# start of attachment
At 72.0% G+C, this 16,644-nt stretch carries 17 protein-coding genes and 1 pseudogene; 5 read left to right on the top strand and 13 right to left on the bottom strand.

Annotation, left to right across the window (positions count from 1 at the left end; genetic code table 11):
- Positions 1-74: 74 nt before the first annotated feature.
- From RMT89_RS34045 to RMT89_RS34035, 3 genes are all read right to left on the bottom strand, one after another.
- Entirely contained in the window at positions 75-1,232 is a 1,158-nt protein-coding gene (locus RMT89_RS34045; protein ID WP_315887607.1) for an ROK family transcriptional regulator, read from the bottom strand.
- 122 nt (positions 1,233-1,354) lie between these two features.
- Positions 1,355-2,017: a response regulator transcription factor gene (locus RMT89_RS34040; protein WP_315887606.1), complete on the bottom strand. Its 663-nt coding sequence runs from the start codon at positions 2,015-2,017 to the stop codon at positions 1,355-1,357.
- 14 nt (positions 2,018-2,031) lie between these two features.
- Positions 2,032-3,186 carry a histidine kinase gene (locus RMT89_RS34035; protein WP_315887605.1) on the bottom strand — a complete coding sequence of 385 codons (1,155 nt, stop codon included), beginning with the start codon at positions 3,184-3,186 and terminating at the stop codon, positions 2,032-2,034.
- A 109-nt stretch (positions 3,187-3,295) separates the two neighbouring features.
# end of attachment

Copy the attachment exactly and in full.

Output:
At 72.0% G+C, this 16,644-nt stretch carries 17 protein-coding genes and 1 pseudogene; 5 read left to right on the top strand and 13 right to left on the bottom strand.

Annotation, left to right across the window (positions count from 1 at the left end; genetic code table 11):
- Positions 1-74: 74 nt before the first annotated feature.
- From RMT89_RS34045 to RMT89_RS34035, 3 genes are all read right to left on the bottom strand, one after another.
- Entirely contained in the window at positions 75-1,232 is a 1,158-nt protein-coding gene (locus RMT89_RS34045; protein ID WP_315887607.1) for an ROK family transcriptional regulator, read from the bottom strand.
- 122 nt (positions 1,233-1,354) lie between these two features.
- Positions 1,355-2,017: a response regulator transcription factor gene (locus RMT89_RS34040; protein WP_315887606.1), complete on the bottom strand. Its 663-nt coding sequence runs from the start codon at positions 2,015-2,017 to the stop codon at positions 1,355-1,357.
- 14 nt (positions 2,018-2,031) lie between these two features.
- Positions 2,032-3,186 carry a histidine kinase gene (locus RMT89_RS34035; protein WP_315887605.1) on the bottom strand — a complete coding sequence of 385 codons (1,155 nt, stop codon included), beginning with the start codon at positions 3,184-3,186 and terminating at the stop codon, positions 2,032-2,034.
- A 109-nt stretch (positions 3,187-3,295) separates the two neighbouring features.